Buffalo Currants are small berries, pea-sized though occasionally larger, with glossy, brownish-purple skin.
The bushes they grow on will be bush 4 to 6 feet (1.2 to 1.8 metres) tall, spreading out 2 to 3 feet (about a metre.)
The weeping branches bend almost all the way to the ground with small, greyish-green leaves that turn yellowish-orange in the fall.
The bushes are self-fertile. They produce many fragrant yellow flowers with a smell reminiscent of cloves.
The weeping branches make fruit hard to spot inside the bush.
The ripe berries can be left on the bush for up to 2 months.
The berries can be eaten raw or cooked, but because their flavour is quite bland, people often mix them with other kinds of berries to improve the flavour.
They can be used for jams, jellies, juice, syrups, wine, etc.
Native to North American prairies. The fruit appears to have first been identified for classification in Iowa in the 1890s.
BerriesAçaí Berries; Akala Berries; Aronia Berries; Baba Berries; Barberries; Berries; Bilberries; Black Currants; Black Gooseberries; Blueberries; Buffalo Currants; Bumbleberries; Cape Gooseberries; Cloudberries; Cranberries; Devil Spits Day; Egton Bridge Gooseberry Show; Elderberries; Garden Huckleberries; Gooseberries; Haw Flakes; Hawthorne Berries; Huckleberry; Hudson Bay Currants; Jostaberries; Lingonberries; Mulberries; Otaheite Gooseberry; Raspberries; Red Currants; Saskatoon Berries; Sea Buckthorn; Serendipity Berries; Strawberries; Sunberries; Tayberries; Thimbleberries; Ugni; Waimate Berries; White Currants; Wineberries; Wonderberries; Worcesterberries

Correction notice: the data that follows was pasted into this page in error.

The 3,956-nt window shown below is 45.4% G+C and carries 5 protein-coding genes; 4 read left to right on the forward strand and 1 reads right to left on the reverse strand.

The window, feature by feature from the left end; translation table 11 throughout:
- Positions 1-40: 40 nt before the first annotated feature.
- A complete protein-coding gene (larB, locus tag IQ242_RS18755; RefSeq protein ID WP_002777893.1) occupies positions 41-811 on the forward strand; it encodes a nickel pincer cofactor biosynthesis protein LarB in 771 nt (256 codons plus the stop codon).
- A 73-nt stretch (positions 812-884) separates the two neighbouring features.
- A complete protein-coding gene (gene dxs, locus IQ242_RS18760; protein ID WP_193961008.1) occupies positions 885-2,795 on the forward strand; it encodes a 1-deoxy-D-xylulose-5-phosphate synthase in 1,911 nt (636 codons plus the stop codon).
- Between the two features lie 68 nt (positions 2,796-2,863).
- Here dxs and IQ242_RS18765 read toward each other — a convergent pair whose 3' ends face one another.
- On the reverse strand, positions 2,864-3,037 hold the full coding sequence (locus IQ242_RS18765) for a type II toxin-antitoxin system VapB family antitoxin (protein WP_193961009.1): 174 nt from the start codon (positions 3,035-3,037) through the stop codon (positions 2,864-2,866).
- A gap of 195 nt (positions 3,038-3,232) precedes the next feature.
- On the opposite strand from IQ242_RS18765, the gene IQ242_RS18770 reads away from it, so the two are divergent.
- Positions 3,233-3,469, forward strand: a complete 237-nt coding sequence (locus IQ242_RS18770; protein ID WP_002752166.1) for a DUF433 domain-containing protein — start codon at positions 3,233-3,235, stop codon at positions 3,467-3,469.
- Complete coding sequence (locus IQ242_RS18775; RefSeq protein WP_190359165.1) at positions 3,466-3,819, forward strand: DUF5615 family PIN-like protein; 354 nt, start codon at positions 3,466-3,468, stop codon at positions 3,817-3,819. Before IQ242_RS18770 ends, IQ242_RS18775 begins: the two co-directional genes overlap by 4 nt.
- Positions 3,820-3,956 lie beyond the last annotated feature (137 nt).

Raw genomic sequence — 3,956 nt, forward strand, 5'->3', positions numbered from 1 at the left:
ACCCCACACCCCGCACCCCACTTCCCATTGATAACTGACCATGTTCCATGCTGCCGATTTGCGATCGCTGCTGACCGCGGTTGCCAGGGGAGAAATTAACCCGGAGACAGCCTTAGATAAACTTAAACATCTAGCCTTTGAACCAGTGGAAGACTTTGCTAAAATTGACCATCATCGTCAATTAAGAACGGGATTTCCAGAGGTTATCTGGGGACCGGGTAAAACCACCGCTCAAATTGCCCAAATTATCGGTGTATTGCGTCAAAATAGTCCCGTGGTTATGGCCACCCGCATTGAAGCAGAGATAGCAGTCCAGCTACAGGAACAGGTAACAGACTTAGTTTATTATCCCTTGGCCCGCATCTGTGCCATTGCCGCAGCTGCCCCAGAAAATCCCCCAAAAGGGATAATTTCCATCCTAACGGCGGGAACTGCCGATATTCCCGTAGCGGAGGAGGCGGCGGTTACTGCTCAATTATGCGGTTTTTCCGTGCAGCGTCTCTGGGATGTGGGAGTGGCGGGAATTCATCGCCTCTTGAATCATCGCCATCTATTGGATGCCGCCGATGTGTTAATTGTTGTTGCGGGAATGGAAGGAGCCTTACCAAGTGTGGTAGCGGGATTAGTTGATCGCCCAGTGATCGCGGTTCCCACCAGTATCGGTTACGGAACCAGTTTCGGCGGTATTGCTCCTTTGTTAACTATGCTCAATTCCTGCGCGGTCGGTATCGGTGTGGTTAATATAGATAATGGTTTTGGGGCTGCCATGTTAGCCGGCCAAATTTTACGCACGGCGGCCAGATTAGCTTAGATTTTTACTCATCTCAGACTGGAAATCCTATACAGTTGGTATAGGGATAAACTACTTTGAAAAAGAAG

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Crandal Berries; Ribes aureum (Scientific Name)